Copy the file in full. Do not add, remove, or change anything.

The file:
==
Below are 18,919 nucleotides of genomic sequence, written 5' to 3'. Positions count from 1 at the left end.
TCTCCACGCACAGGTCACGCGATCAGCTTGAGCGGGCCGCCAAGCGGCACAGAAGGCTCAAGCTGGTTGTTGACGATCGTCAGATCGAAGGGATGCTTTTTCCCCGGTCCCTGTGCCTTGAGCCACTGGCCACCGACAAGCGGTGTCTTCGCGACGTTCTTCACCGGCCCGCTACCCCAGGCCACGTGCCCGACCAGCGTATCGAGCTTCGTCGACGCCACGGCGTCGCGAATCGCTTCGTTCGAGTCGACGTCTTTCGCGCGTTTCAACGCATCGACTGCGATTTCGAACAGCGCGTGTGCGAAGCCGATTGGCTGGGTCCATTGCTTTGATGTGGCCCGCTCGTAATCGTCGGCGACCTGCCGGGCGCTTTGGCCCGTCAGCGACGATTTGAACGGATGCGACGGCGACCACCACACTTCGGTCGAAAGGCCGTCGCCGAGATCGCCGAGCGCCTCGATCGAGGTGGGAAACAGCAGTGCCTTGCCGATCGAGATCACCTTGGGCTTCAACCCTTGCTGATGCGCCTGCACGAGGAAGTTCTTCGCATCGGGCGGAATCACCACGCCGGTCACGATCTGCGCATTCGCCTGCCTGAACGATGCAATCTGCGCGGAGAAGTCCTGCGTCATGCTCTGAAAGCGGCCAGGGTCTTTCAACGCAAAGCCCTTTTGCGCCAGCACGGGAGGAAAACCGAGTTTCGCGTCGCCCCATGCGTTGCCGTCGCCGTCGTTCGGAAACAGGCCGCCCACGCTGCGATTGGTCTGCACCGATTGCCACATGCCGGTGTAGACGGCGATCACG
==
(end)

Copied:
Below are 18,919 nucleotides of genomic sequence, written 5' to 3'. Positions count from 1 at the left end.
TCTCCACGCACAGGTCACGCGATCAGCTTGAGCGGGCCGCCAAGCGGCACAGAAGGCTCAAGCTGGTTGTTGACGATCGTCAGATCGAAGGGATGCTTTTTCCCCGGTCCCTGTGCCTTGAGCCACTGGCCACCGACAAGCGGTGTCTTCGCGACGTTCTTCACCGGCCCGCTACCCCAGGCCACGTGCCCGACCAGCGTATCGAGCTTCGTCGACGCCACGGCGTCGCGAATCGCTTCGTTCGAGTCGACGTCTTTCGCGCGTTTCAACGCATCGACTGCGATTTCGAACAGCGCGTGTGCGAAGCCGATTGGCTGGGTCCATTGCTTTGATGTGGCCCGCTCGTAATCGTCGGCGACCTGCCGGGCGCTTTGGCCCGTCAGCGACGATTTGAACGGATGCGACGGCGACCACCACACTTCGGTCGAAAGGCCGTCGCCGAGATCGCCGAGCGCCTCGATCGAGGTGGGAAACAGCAGTGCCTTGCCGATCGAGATCACCTTGGGCTTCAACCCTTGCTGATGCGCCTGCACGAGGAAGTTCTTCGCATCGGGCGGAATCACCACGCCGGTCACGATCTGCGCATTCGCCTGCCTGAACGATGCAATCTGCGCGGAGAAGTCCTGCGTCATGCTCTGAAAGCGGCCAGGGTCTTTCAACGCAAAGCCCTTTTGCGCCAGCACGGGAGGAAAACCGAGTTTCGCGTCGCCCCATGCGTTGCCGTCGCCGTCGTTCGGAAACAGGCCGCCCACGCTGCGATTGGTCTGCACCGATTGCCACATGCCGGTGTAGACGGCGATCACG